Yoshi has always been my favourite character in the Mario franchise—for the record, the list goes Yoshi, Luigi, Bowser, Rosalina, and Geno—for, who not but Yoshi, is responsible for the very existence of Super Mario, at least canonically. And just as Yoshi has always been my favourite Mario character, so too has Super Mario World 2: Yoshi’s Island always been my favourite Mario game.
Yoshi has had several outings, both in escorting babies to their parents and adventuring to protect his island from the scheming of Kamek and Baby Bowser. While all games have maintained a similar gameplay style, they’ve all managed to be unique, creative; and above all: fun. However, Yoshi’s Crafted World lands somewhere in the middle of these core concepts, maintaining what makes these game’s great, but failing to build on them in any meaningful way.
Yoshi’s Crafted World begins with the Yoshis enjoying a pleasant day on Yoshi’s Island, dancing around the Sundream Stone—a gem-set stone that is said to possess the power to make anyone’s dreams come true. However, when Kamek and Baby Bowser learn of this stone, they attempt to steal it, causing the Sundream Stone to scatter the gems across the world. From there, the Yoshis set off to recover the stones before Kamek and Baby Bowser can claim them for themselves.
It’s a simple enough plot that provides Yoshi with an impetus for setting off on his quest and provides the necessary minimal context to justify the new and creative world. However, and this may just be a nit-pick, I can’t help myself wanting something a bit different. Much like many of the other Yoshi games, the plot is nothing more than: “Baby Bowser take thing, Yoshis get back,” and there’s only so many times you can recycle the same plot before you start getting diminishing returns, even for a Yoshi game.
But realistically, the plot is only so much garnish for the main course: the gameplay. Like it’s predecessors, Yoshi’s Crafted World has Yoshi moving through 2D levels, gobbling up enemies, turning them into eggs, and throwing those eggs at any obstacle. Like previous games, there is a light puzzle-solving element to each level as both finding ways to progress, as well as hidden flowers and red coins require either hitting the right object or a well-timed toss.
New to the franchise is how Yoshi’s Crafted World changes the way eggs are thrown. In previous entries, when players would ready an egg, the trajectory crosshair would appear—swinging up and down like a pendulum until the player released the egg at their desired position. While this made egg-throwing a bit complex, it also allowed for Yoshi to be able to move, while aiming in a two-dimensional space.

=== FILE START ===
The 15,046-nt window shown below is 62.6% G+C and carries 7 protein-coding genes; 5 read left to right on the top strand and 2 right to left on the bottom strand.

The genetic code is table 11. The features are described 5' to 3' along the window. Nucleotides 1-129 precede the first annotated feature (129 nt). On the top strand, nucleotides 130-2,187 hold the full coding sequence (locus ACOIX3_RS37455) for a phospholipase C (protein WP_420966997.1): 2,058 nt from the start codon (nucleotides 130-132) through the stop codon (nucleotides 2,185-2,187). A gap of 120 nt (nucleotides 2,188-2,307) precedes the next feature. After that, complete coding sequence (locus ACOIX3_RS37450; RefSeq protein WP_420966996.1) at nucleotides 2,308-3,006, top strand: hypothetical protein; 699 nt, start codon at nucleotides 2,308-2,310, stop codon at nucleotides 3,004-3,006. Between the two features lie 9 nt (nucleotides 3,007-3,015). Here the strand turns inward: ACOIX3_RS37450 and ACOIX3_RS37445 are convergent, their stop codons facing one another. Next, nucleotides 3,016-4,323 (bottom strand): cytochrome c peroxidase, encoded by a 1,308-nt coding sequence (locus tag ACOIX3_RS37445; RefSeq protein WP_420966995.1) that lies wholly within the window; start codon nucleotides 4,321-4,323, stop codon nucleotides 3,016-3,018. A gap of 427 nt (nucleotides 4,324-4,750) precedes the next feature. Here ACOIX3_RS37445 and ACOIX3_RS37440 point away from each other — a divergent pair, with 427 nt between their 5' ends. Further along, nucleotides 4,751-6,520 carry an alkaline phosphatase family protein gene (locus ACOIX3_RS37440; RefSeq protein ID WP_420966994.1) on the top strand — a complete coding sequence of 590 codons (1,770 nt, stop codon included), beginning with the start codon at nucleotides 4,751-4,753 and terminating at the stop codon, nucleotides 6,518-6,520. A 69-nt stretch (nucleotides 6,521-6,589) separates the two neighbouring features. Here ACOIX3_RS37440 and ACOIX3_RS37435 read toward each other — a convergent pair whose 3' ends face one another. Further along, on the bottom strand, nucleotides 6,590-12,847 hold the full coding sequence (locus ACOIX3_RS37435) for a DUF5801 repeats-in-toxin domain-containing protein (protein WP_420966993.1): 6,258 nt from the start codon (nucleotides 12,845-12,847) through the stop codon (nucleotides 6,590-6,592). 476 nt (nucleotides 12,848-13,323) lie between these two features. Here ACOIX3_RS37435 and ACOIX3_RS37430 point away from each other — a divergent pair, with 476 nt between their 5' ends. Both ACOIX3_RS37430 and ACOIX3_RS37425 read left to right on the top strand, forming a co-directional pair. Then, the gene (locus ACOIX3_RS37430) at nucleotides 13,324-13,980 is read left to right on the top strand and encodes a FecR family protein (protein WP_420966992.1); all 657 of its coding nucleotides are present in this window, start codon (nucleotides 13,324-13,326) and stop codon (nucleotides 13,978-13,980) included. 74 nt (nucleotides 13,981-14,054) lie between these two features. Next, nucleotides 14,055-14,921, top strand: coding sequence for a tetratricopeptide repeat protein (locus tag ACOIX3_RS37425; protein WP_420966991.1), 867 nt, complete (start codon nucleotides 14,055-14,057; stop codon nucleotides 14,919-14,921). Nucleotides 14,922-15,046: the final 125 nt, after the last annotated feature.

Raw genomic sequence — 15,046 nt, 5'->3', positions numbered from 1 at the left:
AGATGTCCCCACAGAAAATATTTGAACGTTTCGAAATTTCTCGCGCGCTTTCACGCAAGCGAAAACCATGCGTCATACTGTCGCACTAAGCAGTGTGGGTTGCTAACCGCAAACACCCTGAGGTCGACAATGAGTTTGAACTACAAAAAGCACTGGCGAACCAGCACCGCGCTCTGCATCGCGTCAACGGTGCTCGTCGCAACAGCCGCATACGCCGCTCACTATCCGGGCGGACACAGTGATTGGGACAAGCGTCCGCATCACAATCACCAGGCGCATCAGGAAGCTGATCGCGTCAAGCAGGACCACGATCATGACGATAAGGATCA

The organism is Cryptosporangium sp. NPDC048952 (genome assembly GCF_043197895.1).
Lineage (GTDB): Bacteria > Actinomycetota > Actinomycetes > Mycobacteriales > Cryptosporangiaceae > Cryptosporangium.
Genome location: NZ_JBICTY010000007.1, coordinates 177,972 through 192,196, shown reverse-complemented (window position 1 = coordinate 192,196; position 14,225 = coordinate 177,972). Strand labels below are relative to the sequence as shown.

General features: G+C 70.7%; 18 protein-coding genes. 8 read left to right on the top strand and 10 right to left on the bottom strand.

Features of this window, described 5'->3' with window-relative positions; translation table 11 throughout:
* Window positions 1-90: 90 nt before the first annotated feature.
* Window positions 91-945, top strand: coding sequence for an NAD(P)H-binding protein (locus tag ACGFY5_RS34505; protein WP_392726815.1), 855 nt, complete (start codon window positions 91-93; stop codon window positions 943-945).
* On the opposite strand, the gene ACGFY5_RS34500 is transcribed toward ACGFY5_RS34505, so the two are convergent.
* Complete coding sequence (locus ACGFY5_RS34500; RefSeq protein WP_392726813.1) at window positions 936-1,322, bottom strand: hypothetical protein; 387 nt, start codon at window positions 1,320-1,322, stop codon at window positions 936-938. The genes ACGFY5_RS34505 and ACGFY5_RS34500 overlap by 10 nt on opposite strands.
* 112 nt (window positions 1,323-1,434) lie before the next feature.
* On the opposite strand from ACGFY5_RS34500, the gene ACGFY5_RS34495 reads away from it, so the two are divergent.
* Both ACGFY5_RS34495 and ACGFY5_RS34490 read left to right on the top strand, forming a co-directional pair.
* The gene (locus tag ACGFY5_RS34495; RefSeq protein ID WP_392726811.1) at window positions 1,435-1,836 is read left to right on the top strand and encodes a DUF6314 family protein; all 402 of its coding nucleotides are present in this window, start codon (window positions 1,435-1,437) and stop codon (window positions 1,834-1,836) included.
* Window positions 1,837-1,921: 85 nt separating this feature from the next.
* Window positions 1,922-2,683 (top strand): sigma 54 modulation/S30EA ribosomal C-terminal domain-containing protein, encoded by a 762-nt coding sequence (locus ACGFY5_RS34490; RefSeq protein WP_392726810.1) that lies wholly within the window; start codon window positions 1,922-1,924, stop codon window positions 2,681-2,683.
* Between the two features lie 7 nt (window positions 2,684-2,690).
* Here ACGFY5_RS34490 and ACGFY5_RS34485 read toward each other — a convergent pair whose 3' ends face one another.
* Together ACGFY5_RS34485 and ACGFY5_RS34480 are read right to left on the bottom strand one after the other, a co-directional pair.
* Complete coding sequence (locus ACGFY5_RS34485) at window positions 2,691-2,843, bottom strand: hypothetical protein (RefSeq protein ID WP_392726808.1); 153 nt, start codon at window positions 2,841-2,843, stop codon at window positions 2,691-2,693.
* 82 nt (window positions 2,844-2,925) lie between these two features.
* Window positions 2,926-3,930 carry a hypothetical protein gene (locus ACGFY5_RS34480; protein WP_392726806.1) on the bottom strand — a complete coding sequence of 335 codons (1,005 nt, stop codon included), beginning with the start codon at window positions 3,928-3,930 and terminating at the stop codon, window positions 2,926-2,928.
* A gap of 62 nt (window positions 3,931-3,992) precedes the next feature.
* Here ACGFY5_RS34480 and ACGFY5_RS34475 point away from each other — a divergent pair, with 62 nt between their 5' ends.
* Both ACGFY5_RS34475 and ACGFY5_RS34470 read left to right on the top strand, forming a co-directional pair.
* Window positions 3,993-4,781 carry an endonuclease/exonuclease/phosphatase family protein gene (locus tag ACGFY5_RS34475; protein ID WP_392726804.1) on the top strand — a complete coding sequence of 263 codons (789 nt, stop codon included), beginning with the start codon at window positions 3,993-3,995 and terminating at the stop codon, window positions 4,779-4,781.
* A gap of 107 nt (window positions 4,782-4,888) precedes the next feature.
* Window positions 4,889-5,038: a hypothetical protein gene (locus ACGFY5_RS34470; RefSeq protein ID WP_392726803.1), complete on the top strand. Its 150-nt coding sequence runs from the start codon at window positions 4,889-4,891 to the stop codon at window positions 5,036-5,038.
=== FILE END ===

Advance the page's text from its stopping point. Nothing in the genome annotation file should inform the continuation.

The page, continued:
In Crafted World, when players ready an egg, Yoshi now stays planted but players have full control of the crosshairs, allowing for more precise aiming. While this adds a lot to the control players have in aiming eggs, and plays into the games new mechanic of aiming at both the foreground and background; it reduces the freedom of movement while aiming from previous games, making egg throwing a slower, more methodical process.
And that, for me, is my biggest issue with Yoshi’s Crafted World. The whole game feels a lot slower and less interesting. Don’t get me wrong, I have no problem with a game being a more relaxed experience—no one needs to “git gud” at a Yoshi game—but I just never felt this game grabbing me the same way Good-Feel’s Woolly World, or even Kirby’s Epic Yarn did; and every time I started playing, I felt the urge to play something else fairly quick.
This lack of hook is something I felt in the game’s visual conceit as well. Like it’s predecessor, Crafted World plays with the idea that the entire world is made of arts-and-crafts supplies. Much of the world itself is made of cardboard, many background details like rivers and trees are made from construction paper and household objects, and Yoshi and several of the enemies have a plush-toy look.
Visually, the game is absolutely beautiful, using a lot of colours and genuine creativity to make some really amazing looking levels. However, unlike its predecessor, it never really does much with the whole visual conceit. Aside from a handful of moments, you’re never constructing things out of cardboard or using the crafting supplies to build things to help you through levels. It just feels like a real missed opportunity to integrate the visual themes into the gameplay—the way Woolly World, or even Epic Yarn really did.
But where Crafted World really missed the mark is in the music. Any player, such as myself, who enjoyed the multitude of amazing tracks from Woolly World is going to be genuinely disappointed with Crafted World, as every level simply either re-uses the same “main theme,” or remixes it in a pretty simple way. While the music is not really bad, it just gets tiring hearing the same track repeated over and over in every single level.
Crafted World is definitely a more bite-sized experience which plays well to the Switch’s portability. Most levels are relatively small, taking only 10-15 minutes to complete, if players are looking to get all the flowers and red coins. This definitely works for the Switch as players can pretty easily hop in-and-out of a level or two during commutes or lunch-breaks.
Yoshi’s Crafted World is by no means a bad game. While I think younger audiences will enjoy the slower pace and more relaxed atmosphere, older players may feel the lack of challenge, and like me, get bored, pretty quickly. There’s definitely a lot to enjoy, but there’s definitely a feeling that something is missing.
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